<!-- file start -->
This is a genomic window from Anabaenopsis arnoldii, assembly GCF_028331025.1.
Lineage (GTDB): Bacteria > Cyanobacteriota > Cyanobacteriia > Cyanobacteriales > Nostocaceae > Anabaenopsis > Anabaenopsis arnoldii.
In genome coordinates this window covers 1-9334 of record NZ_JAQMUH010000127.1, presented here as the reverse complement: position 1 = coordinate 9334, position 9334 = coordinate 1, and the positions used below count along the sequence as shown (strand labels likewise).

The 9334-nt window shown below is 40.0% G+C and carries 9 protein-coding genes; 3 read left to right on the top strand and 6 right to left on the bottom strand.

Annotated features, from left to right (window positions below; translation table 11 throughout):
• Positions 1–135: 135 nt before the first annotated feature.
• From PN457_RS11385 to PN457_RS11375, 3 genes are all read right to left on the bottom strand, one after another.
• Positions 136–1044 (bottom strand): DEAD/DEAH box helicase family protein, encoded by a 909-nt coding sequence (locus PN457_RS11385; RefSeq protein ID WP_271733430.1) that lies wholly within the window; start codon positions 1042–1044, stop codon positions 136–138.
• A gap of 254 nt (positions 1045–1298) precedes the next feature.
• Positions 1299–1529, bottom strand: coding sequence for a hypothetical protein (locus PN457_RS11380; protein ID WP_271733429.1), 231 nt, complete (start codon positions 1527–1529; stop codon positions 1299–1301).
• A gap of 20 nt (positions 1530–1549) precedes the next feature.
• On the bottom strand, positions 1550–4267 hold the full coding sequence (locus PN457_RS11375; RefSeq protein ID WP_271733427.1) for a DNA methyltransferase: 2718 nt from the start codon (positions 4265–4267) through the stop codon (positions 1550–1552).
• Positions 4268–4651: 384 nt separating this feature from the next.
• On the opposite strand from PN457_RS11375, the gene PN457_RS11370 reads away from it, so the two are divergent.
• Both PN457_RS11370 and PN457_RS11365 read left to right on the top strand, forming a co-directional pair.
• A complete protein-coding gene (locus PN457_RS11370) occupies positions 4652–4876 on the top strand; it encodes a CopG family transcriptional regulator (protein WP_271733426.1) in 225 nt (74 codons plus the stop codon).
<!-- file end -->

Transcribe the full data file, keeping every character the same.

This is a genomic window from Anabaenopsis arnoldii, assembly GCF_028331025.1.
Lineage (GTDB): Bacteria > Cyanobacteriota > Cyanobacteriia > Cyanobacteriales > Nostocaceae > Anabaenopsis > Anabaenopsis arnoldii.
In genome coordinates this window covers 1-9334 of record NZ_JAQMUH010000127.1, presented here as the reverse complement: position 1 = coordinate 9334, position 9334 = coordinate 1, and the positions used below count along the sequence as shown (strand labels likewise).

The 9334-nt window shown below is 40.0% G+C and carries 9 protein-coding genes; 3 read left to right on the top strand and 6 right to left on the bottom strand.

Annotated features, from left to right (window positions below; translation table 11 throughout):
• Positions 1–135: 135 nt before the first annotated feature.
• From PN457_RS11385 to PN457_RS11375, 3 genes are all read right to left on the bottom strand, one after another.
• Positions 136–1044 (bottom strand): DEAD/DEAH box helicase family protein, encoded by a 909-nt coding sequence (locus PN457_RS11385; RefSeq protein ID WP_271733430.1) that lies wholly within the window; start codon positions 1042–1044, stop codon positions 136–138.
• A gap of 254 nt (positions 1045–1298) precedes the next feature.
• Positions 1299–1529, bottom strand: coding sequence for a hypothetical protein (locus PN457_RS11380; protein ID WP_271733429.1), 231 nt, complete (start codon positions 1527–1529; stop codon positions 1299–1301).
• A gap of 20 nt (positions 1530–1549) precedes the next feature.
• On the bottom strand, positions 1550–4267 hold the full coding sequence (locus PN457_RS11375; RefSeq protein ID WP_271733427.1) for a DNA methyltransferase: 2718 nt from the start codon (positions 4265–4267) through the stop codon (positions 1550–1552).
• Positions 4268–4651: 384 nt separating this feature from the next.
• On the opposite strand from PN457_RS11375, the gene PN457_RS11370 reads away from it, so the two are divergent.
• Both PN457_RS11370 and PN457_RS11365 read left to right on the top strand, forming a co-directional pair.
• A complete protein-coding gene (locus PN457_RS11370) occupies positions 4652–4876 on the top strand; it encodes a CopG family transcriptional regulator (protein WP_271733426.1) in 225 nt (74 codons plus the stop codon).